Haiti's new U.S.-backed leader said on Sunday he had dropped a "ridiculous" demand by ex-president Jean-Bertrand Aristide for France to return $22 billion he said the Caribbean nation was forced to pay its colonial masters after gaining independence in 1804.

Aristide, driven into exile on February 29 in the face of a month-long revolt and US and French pressure, had launched a vigorous campaign to get back 90 million gold francs Haiti paid Paris in reparations after its slaves drove out the French.

At today's values – and totting up interest to the last cent – Aristide claimed the money was now worth nearly $22 billion, and would go a long way to helping the poorest country in the Americas get back on its feet.

"This claim was illegal, ridiculous and was made only for political reasons," Prime Minister Gerard Latortue said, saying Haiti had no interest in maintaining an atmosphere of confrontation with France.

"This matter is closed. What we need now is increased cooperation with France that could help us build roads, hospitals, schools and other infrastructure," he said.

About 1,000 French soldiers have joined an international force led by US Marines in a UN-sanctioned mission to restore peace in Haiti after the revolt, in which more than 200 people died.

The rebellion was begun by an armed gang that once supported Aristide – Haiti's first democratically elected leader – and was soon joined by former soldiers and right-wing death squad leaders who returned from exile.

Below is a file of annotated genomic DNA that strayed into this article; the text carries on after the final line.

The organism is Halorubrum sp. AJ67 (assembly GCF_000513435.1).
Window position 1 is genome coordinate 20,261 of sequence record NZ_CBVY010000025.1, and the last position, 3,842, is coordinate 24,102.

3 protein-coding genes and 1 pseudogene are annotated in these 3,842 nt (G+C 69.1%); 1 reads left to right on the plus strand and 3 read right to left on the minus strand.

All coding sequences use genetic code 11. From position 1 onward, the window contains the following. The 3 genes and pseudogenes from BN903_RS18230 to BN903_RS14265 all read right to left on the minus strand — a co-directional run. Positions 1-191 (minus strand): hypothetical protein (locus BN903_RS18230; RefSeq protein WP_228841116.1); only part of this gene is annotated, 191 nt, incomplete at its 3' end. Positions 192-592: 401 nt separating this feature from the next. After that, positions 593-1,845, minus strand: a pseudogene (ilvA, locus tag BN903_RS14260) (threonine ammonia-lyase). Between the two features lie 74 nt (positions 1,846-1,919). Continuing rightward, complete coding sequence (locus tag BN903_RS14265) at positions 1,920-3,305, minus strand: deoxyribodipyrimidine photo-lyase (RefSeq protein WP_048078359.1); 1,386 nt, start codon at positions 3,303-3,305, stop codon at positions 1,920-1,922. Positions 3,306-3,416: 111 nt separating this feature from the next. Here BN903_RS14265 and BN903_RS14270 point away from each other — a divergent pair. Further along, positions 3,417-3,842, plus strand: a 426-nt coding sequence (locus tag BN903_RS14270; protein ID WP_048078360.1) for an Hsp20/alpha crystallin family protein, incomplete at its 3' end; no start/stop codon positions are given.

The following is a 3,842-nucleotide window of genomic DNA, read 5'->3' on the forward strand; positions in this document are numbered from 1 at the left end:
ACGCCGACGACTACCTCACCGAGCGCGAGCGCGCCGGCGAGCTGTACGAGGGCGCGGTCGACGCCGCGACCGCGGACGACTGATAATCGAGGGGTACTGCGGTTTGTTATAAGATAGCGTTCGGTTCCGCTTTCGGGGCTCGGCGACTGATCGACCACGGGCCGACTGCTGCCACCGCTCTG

Latortue, a former UN bureaucrat, was named by a council of eminent Haitians to lead a government until new elections.

Since Aristide's flight, a ubiquitous government-sponsored jingle that went, "Reparations, restitution we demand, France pay me my money to celebrate my freedom," has vanished from the airwaves.

Some historians say the burden of compensation for plantations and even slaves paid by Haiti to Paris between 1826 and 1893 ensured that what had been France's richest colonial treasure would become one of the world's poorest countries.

Many Aristide supporters believe France supported what they saw as a US-backed "coup" against Aristide because of irritation over the reparations claim.

French Defence Minister Michele Alliot-Marie denied those allegations during a visit this month and said France's decision to get involved in the international force was motivated by a desire to help Haiti avoid an even greater disaster.

Latortue said talks he had had with officials from both the United States and France gave him hope they would support Haiti as it tries to rebuild. US Secretary of State Colin Powell also visited Haiti in the past few weeks.

Encouraged by former settlers, who spent years pushing for a new invasion after rebellious slaves defeated Napoleon's troops on the battlefield, France imposed the indemnity on the government of Jean-Pierre Boyer in 1825.

Some historians say France made it clear that was what the former colony had to pay to avoid a new invasion.